Flowers, unlike birds, don’t fly off and hide when I approach. They’re like rocks in that regard: delightfully immobile. Perhaps that’s why we get on so well.
But unlike rocks, flowers are brief. A few days, a few months, then gone until next season. These lovely lilies from atop Marys Peak blazed in the warm summer sun: now they are no more.
But they’re glorious while they last. No wonder Ben Jonson eulogized his infant son by speaking of lilies.
The Noble Nature
It is not growing like a tree
In bulk, doth make Man better be;
Or standing long an oak, three hundred year,
To fall a log at last, dry, bald, and sere:
A lily of a day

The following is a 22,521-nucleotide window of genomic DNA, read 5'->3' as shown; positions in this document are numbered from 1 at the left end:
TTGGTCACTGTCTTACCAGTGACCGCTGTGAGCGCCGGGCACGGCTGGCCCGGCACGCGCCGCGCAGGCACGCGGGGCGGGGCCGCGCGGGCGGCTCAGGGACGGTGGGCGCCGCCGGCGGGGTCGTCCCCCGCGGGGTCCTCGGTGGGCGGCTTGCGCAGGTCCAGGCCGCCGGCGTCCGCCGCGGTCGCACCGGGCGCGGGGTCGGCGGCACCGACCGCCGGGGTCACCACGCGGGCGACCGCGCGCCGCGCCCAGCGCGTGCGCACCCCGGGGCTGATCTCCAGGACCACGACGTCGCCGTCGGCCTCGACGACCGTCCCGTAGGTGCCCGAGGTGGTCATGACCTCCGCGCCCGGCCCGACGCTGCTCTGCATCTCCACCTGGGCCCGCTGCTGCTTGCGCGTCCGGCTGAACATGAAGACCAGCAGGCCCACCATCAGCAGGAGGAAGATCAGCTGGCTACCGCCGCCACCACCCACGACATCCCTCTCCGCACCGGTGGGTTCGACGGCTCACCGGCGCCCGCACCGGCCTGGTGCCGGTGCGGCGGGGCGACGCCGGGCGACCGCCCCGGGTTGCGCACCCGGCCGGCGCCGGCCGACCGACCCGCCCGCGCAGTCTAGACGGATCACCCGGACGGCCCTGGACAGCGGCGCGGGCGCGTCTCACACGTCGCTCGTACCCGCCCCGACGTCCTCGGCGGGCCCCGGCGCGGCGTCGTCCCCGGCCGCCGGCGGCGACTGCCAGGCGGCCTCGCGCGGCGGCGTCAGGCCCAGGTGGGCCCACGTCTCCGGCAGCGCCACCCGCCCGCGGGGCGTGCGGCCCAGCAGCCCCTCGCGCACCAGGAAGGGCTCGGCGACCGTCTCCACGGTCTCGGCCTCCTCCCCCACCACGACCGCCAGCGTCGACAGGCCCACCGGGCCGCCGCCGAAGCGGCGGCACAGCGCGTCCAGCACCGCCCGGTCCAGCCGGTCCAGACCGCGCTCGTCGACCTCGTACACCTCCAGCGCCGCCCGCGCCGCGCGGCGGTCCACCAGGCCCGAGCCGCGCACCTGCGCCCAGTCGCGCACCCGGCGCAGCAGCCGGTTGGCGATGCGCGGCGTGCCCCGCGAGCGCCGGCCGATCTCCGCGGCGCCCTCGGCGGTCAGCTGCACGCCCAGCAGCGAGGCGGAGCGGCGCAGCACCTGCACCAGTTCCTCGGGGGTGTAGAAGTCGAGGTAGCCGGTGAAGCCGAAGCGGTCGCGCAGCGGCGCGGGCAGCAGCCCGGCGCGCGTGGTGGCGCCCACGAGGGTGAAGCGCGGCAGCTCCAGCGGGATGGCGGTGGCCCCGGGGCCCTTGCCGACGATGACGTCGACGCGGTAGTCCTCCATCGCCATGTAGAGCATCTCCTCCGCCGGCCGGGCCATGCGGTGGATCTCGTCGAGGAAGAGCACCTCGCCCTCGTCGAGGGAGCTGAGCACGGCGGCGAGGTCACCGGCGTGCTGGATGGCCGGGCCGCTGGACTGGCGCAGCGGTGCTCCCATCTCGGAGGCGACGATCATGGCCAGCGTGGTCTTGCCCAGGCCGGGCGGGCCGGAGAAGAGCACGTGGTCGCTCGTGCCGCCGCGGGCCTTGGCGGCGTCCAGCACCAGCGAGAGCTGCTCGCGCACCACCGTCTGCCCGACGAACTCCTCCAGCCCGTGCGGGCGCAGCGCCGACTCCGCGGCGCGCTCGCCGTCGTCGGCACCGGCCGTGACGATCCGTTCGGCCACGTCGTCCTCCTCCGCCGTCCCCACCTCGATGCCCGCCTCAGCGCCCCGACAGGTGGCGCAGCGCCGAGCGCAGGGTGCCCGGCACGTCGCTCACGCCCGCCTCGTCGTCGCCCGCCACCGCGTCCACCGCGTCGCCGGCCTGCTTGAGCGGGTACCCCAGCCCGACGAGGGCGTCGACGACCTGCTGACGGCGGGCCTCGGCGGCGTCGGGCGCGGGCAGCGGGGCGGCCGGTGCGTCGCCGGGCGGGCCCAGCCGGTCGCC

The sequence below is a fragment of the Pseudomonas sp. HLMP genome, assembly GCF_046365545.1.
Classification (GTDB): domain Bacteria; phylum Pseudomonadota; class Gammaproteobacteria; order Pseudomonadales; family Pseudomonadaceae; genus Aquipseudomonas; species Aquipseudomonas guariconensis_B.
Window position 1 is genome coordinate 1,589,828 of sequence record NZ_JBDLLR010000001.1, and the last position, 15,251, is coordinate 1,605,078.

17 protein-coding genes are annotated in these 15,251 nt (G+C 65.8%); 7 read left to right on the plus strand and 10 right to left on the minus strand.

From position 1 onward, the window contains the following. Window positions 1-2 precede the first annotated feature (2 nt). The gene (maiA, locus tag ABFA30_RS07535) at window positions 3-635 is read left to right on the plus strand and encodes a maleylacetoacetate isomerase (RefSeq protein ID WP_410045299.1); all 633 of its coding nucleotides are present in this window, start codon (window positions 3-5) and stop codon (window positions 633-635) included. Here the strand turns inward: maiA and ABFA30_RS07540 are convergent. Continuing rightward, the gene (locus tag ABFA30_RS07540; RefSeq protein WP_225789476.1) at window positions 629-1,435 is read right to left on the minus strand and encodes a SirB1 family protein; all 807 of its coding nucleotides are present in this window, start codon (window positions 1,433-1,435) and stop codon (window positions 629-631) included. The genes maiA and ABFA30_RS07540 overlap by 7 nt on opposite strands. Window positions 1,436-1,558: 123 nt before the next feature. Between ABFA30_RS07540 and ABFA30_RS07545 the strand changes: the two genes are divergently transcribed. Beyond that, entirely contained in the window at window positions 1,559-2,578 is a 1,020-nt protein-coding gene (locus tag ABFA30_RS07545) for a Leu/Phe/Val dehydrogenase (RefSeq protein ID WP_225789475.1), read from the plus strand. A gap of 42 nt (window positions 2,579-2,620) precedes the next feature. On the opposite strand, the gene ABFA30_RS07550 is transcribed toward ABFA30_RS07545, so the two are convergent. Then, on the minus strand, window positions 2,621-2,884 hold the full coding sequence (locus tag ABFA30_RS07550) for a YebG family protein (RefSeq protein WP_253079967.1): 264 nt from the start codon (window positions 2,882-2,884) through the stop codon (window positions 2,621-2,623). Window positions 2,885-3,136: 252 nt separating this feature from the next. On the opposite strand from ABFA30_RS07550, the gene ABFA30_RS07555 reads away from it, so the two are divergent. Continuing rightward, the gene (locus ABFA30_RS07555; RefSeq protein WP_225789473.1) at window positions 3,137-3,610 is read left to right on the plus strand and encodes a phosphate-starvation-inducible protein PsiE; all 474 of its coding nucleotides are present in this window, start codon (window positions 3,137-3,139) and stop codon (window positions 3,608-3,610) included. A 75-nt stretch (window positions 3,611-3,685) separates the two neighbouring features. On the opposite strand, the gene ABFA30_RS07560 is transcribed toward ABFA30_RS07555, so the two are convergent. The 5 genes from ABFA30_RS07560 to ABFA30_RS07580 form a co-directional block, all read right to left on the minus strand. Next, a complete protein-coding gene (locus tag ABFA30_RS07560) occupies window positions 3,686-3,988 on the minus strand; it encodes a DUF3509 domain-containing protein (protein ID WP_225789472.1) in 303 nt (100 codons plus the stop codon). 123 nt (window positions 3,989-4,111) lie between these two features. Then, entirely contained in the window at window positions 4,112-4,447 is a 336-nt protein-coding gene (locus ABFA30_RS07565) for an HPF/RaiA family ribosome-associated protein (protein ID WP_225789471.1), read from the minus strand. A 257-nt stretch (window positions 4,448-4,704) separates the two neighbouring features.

Is fairer far in May,
Although it fall and die that night -
It was the plant and flower of light.
In small proportions we just beauties see;
And in short measures life may perfect be.
This isn’t likely to be the type of lily that features in Ben Jonson’s memorial, but it belongs to the genus that inspired a genius. And if you visit Marys Peak on a day in July, you can sit in fields full of them, and drink sunshine and poetry while the butterflies flutter around you. They have brief lives, yes, but as the poet said, it’s not the length of time that matters.